|Written Spaces: Interpreting Contemporary Iranian Typography Through the Works of Three Iranian Artists|
Uploaded by: Pocket Masters
Pockets: 2012 (May) Teachers College Columbia University Ed.D. Dissertations, Gottesman Libraries Archive, Historical Dissertations
Tags: Contemporary Iranian Art, Homa Delvaray, language based art, Mohammed
Description/Abstract: The dissertation investigates how an instrumental practice such as typography in
Iran also functions as an aesthetic practice. Research focuses on typographic works of three contemporary Iranian artists and provides insights into the ways their artworks have been read and interpreted by informed viewers as well as by the artists themselves. The study is specifically interested in how typographic artworks embody spaces for inquiry,
response, reflection, meaning making and learning in relation to Iranian art and society.
This is a qualitative research endeavor incorporating a case study including three components: artworks, artists who created these artworks, and viewers of these artworks.
Data were collected between 2007 and 2012 from three artists (Mohammad Ehsaei, Reza
Abedini and Homa Delvaray) and nine informed viewers (Hengameh Fouladvand, Iman
Raad, Hamed Yousefi, Nada Shabout, Sam Bardaouil, Huda Smitshuijzen AbiFarès,
Sheila Blair, Steven Heller, and Ellen Lupton).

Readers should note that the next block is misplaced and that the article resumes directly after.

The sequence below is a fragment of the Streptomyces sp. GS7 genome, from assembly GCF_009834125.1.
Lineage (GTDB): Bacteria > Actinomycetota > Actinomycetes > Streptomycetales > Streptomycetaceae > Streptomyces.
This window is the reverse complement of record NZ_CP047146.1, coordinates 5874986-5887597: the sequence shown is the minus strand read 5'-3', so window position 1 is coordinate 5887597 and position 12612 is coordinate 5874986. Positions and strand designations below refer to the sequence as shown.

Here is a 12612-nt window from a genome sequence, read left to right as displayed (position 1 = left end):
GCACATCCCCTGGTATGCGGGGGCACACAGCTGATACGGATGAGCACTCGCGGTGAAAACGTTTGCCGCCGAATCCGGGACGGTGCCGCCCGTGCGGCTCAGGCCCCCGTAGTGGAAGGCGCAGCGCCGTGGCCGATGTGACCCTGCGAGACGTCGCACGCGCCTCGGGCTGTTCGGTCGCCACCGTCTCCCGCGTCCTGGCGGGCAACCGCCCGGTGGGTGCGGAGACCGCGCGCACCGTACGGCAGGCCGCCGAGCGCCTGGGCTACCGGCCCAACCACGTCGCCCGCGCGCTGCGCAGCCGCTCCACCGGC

All artworks were language-based and were produced in Iran (a painting by Mohammad Ehsaei, a poster design by Reza
Abedini, and an illustration by Homa Delvaray). Each viewer discussed and commented on the digital version of one of the artworks that were assigned to her/him. Method of data collection was through interviews, electronic mail correspondences, and a questionnaire.
Data analysis produced nine dominant themes: modernism, architecture,
language, identity, the body as a sign, personal typography, dichotomy, narrative, and
ornament, that was organized and discussed in terms of interpretive lenses for in-depth
investigations of a larger body of typographic works by the three artists of the study and interpreting and framing their artistic practices. The discussion suggests that each time an artwork is viewed, it not only opens new intellectual and interpretative spaces that can be universal or unique based on a viewer’s way of seeing but the artwork is also simultaneously in dialogue with past and other contemporary works. It is argued that typographic works such as those discussed in this study offer multiple new interpretive realities and meanings, facilitate cross-cultural aesthetic experiences and learning, and promote an understanding of the significance of language-based art.